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Meth Law Offices Specializes in Child Support Issues

We Pursue Fair Outcomes for Paying and Recipient Parents

Every child in New York is entitled to support from both parents. That’s not just a sentiment; it’s the law. Unfortunately, disputes often arise over how much child support is necessary or appropriate given the parents’ situations. At Meth Law Offices, PC, I am a Chester, New York child support attorney who offers comprehensive counsel for Hudson Valley clients in all types of child support matters.  

HOW ARE CHILD SUPPORT PAYMENTS CALCULATED IN NEW YORK?

Under New York law, a parent who has custody of children can request support from a noncustodial parent. This request often comes during divorce proceedings, but if the parents have never been married, the court can order child support after paternity has been established. 

New York uses the income shares model to determine child support for combined parental income up to $154,000. This means that the court adds the income of both parents (minus allowable deductions) to calculate the total gross income. Of this amount, the state guidelines call for the parents to dedicate the following percentages to the support of their children:

  • 17 percent of the combined parental income for one child

  • 25 percent of the combined parental income for two children

  • 29 percent of the combined parental income for three children

  • 31 percent of the combined parental income for four children

  • No less than 35 percent of the combined parental income for five

This gives the presumptive amount of total support, which the court apportions according to each parent’s share of the gross income. For example, if the gross income is $100,000 and the couple has three children, annual support would be $29,000. If the noncustodial parent makes 75 percent of the couple’s gross income, the obligation would be $21,750 annually or $1,812.50 per month. 

Call Meth law Offices, PC for a free consultation today.

TYPICAL ISSUES THAT IMPACT CHILD SUPPORT IN ORANGE COUNTY

Under New York law, a parent who has custody of children can request support from a noncustodial parent. This request often comes during divorce proceedings, but if the parents have never been married, the court can order child support after paternity has been established. 

New York uses the income shares model to determine child support for combined parental income up to $154,000. This means that the court adds the income of both parents (minus allowable deductions) to calculate the total gross income. Of this amount, the state guidelines call for the parents to dedicate the following percentages to the support of their children:

  • 17 percent of the combined parental income for one child

  • 25 percent of the combined parental income for two children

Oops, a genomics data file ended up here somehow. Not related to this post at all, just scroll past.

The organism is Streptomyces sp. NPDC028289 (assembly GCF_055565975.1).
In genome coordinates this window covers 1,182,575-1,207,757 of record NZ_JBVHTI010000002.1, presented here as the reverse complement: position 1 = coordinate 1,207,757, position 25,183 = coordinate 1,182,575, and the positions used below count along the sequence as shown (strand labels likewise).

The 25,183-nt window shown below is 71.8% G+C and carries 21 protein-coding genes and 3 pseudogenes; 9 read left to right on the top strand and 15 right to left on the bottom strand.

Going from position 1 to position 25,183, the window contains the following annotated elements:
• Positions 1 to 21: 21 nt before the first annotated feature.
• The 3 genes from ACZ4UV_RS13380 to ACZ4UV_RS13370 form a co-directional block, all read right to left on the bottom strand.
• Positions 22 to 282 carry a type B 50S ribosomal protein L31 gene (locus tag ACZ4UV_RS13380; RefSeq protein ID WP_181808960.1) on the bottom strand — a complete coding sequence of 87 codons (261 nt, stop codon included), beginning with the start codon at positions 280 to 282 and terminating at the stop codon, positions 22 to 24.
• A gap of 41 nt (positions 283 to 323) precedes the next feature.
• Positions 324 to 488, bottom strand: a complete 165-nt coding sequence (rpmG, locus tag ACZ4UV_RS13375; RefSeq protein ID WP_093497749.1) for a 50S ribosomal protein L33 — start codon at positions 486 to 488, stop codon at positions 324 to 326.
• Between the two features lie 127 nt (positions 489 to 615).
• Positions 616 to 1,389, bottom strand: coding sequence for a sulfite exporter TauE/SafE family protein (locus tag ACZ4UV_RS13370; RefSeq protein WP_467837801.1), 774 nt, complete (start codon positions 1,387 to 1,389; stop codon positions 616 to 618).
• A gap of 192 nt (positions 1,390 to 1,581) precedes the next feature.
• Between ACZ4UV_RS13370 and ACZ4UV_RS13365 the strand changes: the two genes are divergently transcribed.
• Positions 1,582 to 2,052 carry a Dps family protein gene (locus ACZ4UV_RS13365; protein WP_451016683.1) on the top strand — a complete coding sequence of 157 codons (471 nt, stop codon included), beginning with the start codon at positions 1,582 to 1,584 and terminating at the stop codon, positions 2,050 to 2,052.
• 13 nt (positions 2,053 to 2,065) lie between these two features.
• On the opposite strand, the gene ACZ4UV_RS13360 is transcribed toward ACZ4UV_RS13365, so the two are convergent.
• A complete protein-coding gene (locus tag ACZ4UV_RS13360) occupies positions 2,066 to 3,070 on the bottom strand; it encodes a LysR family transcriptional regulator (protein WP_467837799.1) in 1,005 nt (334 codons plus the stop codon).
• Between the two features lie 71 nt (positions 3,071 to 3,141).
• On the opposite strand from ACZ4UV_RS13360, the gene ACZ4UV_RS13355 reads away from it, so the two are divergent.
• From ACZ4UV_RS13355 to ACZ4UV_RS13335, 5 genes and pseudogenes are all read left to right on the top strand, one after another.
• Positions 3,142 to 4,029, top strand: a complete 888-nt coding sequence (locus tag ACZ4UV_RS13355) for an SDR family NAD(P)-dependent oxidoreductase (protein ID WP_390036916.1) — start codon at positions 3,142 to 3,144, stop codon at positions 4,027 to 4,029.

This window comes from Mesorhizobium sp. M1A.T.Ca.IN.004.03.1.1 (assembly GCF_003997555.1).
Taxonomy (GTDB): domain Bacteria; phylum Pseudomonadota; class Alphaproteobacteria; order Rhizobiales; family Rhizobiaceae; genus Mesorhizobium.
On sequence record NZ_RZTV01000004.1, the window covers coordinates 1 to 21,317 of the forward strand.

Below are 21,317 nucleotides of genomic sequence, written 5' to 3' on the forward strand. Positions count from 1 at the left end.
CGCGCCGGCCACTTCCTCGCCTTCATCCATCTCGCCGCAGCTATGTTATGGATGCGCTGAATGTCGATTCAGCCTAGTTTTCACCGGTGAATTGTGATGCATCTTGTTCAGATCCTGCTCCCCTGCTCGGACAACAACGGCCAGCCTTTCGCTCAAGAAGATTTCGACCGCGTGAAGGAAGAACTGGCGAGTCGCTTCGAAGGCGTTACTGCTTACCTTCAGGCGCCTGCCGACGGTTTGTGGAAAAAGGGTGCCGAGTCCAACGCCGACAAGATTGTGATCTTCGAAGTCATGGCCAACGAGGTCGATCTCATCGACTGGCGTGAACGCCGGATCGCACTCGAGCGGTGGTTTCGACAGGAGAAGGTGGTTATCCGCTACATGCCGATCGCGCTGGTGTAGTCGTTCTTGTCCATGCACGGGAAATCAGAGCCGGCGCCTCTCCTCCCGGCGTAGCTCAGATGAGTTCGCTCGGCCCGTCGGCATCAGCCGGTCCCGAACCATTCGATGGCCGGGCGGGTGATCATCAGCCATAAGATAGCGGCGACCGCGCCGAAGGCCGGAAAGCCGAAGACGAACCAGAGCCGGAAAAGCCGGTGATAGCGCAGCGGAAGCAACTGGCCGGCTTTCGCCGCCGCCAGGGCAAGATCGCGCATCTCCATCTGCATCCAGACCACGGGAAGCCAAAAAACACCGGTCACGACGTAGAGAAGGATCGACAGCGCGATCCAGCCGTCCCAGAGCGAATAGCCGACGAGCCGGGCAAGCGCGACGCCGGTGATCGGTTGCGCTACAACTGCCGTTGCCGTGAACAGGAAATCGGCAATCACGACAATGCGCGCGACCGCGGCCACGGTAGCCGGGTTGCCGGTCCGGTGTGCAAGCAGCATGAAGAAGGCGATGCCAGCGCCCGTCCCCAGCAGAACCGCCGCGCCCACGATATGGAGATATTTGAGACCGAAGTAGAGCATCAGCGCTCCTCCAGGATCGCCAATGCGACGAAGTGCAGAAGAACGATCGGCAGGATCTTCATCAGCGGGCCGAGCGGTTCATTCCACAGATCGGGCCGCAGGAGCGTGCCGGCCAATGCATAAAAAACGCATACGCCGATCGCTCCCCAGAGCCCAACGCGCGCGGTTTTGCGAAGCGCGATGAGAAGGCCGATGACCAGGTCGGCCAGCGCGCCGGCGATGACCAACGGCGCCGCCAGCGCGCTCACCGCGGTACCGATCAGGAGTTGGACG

• 29 percent of the combined parental income for three children

  • 31 percent of the combined parental income for four children

  • No less than 35 percent of the combined parental income for five

This gives the presumptive amount of total support, which the court apportions according to each parent’s share of the gross income. For example, if the gross income is $100,000 and the couple has three children, annual support would be $29,000. If the noncustodial parent makes 75 percent of the couple’s gross income, the obligation would be $21,750 annually or $1,812.50 per month. 

Call Meth law Offices, PC for a free consultation today.

WHEN DOES CHILD SUPPORT END IN NEW YORK?

Under New York law, child support lasts until the child reaches 21 years of age, has become self-supporting, or has joined the military. A child whom the court declares emancipated no longer warrants child support.

Call Meth law Offices, PC for a free consultation today.

CAN CHILD SUPPORT ORDERS BE MODIFIED AFTER DIVORCE?

After the court issues an order, circumstances may change, warranting a modification of the order. Circumstances that may justify a new order include:

  • A parent’s long-term unemployment

  • A parent’s illness or disability

  • A child’s illness or disability

       

Parents should not rely on informal agreements if circumstances shift, because the existing order remains in force until the court formally changes it. Meth Law Offices is experienced in this area and can help you petition for a modification or oppose a requested adjustment. Call today for a free consultation.                                 

METH LAW OFFICES, PC HANDLES CHILD SUPPORT COLLECTION MATTERS

New York has many enforcement mechanisms in place to help recipient parents collect overdue child support, even across state lines. A court can order the following:

  • Wage garnishment

  • Tax refund and lottery winnings interception

  • Professional license and driver’s license suspentions

 

A paying parent who willfully refuses to pay is also liable for fines and potential jail time for contempt of court. If your payments are missing or late, Meth Law Offices, PC can help. Call today for a free consultation with the Meth law team.